The Renting Homes Act: the biggest change to housing law in Wales for decades
The Renting Homes (Wales) Act 2016, which represents the biggest change to housing law in Wales for decades, will be implemented on 15th July 2022. It has taken much longer for than expected for the Welsh Government to implement the 2016 Act, as it has required the development of many statutory instruments*, some of which have required separate consultation.
*Statutory Instruments (SIs) are a form of legislation which allow the provisions of an Act of Parliament to be subsequently brought into force or altered without Parliament having to pass a new Act.
Summary of main changes for tenants:
The Act introduces lots of changes to tenancy laws in Wales and it is intended that the changes will make it simpler and easier to rent a home.
Welsh Government and landlords will be producing lots of useful information about the changes over the next few months, but in the meantime, here are some of the main changes.
Under the new law, tenants and licensees will become 'contract-holders'. Tenancy agreements will be replaced with 'occupation contracts'.
There are two types of occupation contract:
secure contract: This replaces secure tenancies issued by local authorities (councils) and assured tenancies issued by Registered Social Landlords (RSLs) (commonly known as Housing Associations); and
standard contract: This is the default contract for the private rented sector (PRS), but can be used by local authorities and RSL’s in certain circumstances (e.g. a ‘supported standard contract’ for supported accommodation).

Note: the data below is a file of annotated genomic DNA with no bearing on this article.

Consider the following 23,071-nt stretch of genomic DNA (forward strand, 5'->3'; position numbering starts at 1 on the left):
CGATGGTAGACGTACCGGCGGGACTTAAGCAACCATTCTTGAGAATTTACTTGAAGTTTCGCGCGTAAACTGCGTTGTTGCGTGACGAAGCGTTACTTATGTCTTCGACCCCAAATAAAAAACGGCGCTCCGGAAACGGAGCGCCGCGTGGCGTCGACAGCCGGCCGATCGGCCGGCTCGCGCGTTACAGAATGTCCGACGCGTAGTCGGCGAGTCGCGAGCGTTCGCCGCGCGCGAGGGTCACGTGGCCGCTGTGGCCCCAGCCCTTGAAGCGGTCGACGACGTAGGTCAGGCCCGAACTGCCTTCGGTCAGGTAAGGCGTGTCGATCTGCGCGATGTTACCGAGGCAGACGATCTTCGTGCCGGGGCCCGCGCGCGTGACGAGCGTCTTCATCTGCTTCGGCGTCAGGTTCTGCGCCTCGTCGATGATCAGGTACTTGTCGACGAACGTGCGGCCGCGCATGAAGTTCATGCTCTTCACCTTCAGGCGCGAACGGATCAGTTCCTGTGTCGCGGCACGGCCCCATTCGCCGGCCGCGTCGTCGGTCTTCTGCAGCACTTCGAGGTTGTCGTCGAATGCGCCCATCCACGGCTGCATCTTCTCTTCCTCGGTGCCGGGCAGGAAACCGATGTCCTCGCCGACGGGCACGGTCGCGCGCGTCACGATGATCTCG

Your landlord will issue you with an 'occupation contract', which will replace your tenancy or licence agreement.
Occupation contracts with your landlord will have to be set out in a ‘written statement’. The purpose of the written statement is to confirm the terms of the contract. This written statement must contain all required contractual terms. These are:
Key matters: For example, the names of the parties and address of the property. These must be inserted in every contract.
Fundamental Terms: Cover the most important aspects of the contract, including the possession procedures and the landlord’s obligations regarding repair.
Supplementary Terms: Deal with the more practical, day to day matters applying to the occupation contract, for example, the requirement to notify the landlord if the property is going to be unoccupied for four weeks or more.
Additional Terms: Addresses any other specifically agreed matters, for example a term which relates to the keeping of pets.
It must also include information that explains the meaning and importance of the contract.
Contracts can be issued in hardcopy or, if the contract-holder agrees, electronically. Signing the contract is good practice, as it confirms the tenant are content with it.
Further information is available on the Welsh Government’s Renting Homes’ webpages (www.gov.wales/rentinghomes) or contact your landlord for more information.